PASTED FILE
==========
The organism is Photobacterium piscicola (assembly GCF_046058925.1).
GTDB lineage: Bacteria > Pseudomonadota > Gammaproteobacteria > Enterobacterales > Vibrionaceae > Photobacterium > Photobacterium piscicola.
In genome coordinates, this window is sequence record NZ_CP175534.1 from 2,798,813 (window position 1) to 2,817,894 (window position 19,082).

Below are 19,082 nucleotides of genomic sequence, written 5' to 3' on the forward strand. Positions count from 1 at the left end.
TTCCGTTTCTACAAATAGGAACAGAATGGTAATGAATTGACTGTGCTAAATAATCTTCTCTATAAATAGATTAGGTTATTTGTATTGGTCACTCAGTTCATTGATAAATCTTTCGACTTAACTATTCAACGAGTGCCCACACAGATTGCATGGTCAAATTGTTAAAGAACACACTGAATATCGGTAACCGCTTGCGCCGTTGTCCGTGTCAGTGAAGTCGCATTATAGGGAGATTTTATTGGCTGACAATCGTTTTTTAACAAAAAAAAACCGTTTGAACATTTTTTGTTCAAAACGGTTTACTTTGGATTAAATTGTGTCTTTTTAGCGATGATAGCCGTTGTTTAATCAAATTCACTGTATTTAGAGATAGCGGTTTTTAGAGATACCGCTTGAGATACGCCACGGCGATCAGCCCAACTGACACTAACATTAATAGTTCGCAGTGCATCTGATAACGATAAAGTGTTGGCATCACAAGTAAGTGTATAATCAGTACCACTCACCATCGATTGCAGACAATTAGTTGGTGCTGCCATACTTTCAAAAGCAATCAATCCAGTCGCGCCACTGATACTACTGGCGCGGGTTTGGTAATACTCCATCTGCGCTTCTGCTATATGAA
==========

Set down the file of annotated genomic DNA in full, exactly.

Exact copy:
The organism is Photobacterium piscicola (assembly GCF_046058925.1).
GTDB lineage: Bacteria > Pseudomonadota > Gammaproteobacteria > Enterobacterales > Vibrionaceae > Photobacterium > Photobacterium piscicola.
In genome coordinates, this window is sequence record NZ_CP175534.1 from 2,798,813 (window position 1) to 2,817,894 (window position 19,082).

Below are 19,082 nucleotides of genomic sequence, written 5' to 3' on the forward strand. Positions count from 1 at the left end.
TTCCGTTTCTACAAATAGGAACAGAATGGTAATGAATTGACTGTGCTAAATAATCTTCTCTATAAATAGATTAGGTTATTTGTATTGGTCACTCAGTTCATTGATAAATCTTTCGACTTAACTATTCAACGAGTGCCCACACAGATTGCATGGTCAAATTGTTAAAGAACACACTGAATATCGGTAACCGCTTGCGCCGTTGTCCGTGTCAGTGAAGTCGCATTATAGGGAGATTTTATTGGCTGACAATCGTTTTTTAACAAAAAAAAACCGTTTGAACATTTTTTGTTCAAAACGGTTTACTTTGGATTAAATTGTGTCTTTTTAGCGATGATAGCCGTTGTTTAATCAAATTCACTGTATTTAGAGATAGCGGTTTTTAGAGATACCGCTTGAGATACGCCACGGCGATCAGCCCAACTGACACTAACATTAATAGTTCGCAGTGCATCTGATAACGATAAAGTGTTGGCATCACAAGTAAGTGTATAATCAGTACCACTCACCATCGATTGCAGACAATTAGTTGGTGCTGCCATACTTTCAAAAGCAATCAATCCAGTCGCGCCACTGATACTACTGGCGCGGGTTTGGTAATACTCCATCTGCGCTTCTGCTATATGAA